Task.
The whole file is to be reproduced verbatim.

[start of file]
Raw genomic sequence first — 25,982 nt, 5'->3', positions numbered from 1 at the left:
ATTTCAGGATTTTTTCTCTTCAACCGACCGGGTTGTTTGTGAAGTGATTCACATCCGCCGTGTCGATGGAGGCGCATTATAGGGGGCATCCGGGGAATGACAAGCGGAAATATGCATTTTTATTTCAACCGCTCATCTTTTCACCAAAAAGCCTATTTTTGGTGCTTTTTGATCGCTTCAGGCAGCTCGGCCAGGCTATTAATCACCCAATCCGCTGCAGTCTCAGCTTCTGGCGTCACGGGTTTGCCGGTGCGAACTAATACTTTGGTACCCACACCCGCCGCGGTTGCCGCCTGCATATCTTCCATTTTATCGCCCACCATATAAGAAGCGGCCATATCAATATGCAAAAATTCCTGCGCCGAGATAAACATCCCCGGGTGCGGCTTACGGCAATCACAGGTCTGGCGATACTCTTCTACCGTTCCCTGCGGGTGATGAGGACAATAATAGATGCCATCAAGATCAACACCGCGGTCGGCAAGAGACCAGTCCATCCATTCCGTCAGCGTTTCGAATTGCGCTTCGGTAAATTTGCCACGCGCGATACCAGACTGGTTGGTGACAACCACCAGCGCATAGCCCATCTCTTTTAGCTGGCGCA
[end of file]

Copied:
Raw genomic sequence first — 25,982 nt, 5'->3', positions numbered from 1 at the left:
ATTTCAGGATTTTTTCTCTTCAACCGACCGGGTTGTTTGTGAAGTGATTCACATCCGCCGTGTCGATGGAGGCGCATTATAGGGGGCATCCGGGGAATGACAAGCGGAAATATGCATTTTTATTTCAACCGCTCATCTTTTCACCAAAAAGCCTATTTTTGGTGCTTTTTGATCGCTTCAGGCAGCTCGGCCAGGCTATTAATCACCCAATCCGCTGCAGTCTCAGCTTCTGGCGTCACGGGTTTGCCGGTGCGAACTAATACTTTGGTACCCACACCCGCCGCGGTTGCCGCCTGCATATCTTCCATTTTATCGCCCACCATATAAGAAGCGGCCATATCAATATGCAAAAATTCCTGCGCCGAGATAAACATCCCCGGGTGCGGCTTACGGCAATCACAGGTCTGGCGATACTCTTCTACCGTTCCCTGCGGGTGATGAGGACAATAATAGATGCCATCAAGATCAACACCGCGGTCGGCAAGAGACCAGTCCATCCATTCCGTCAGCGTTTCGAATTGCGCTTCGGTAAATTTGCCACGCGCGATACCAGACTGGTTGGTGACAACCACCAGCGCATAGCCCATCTCTTTTAGCTGGCGCA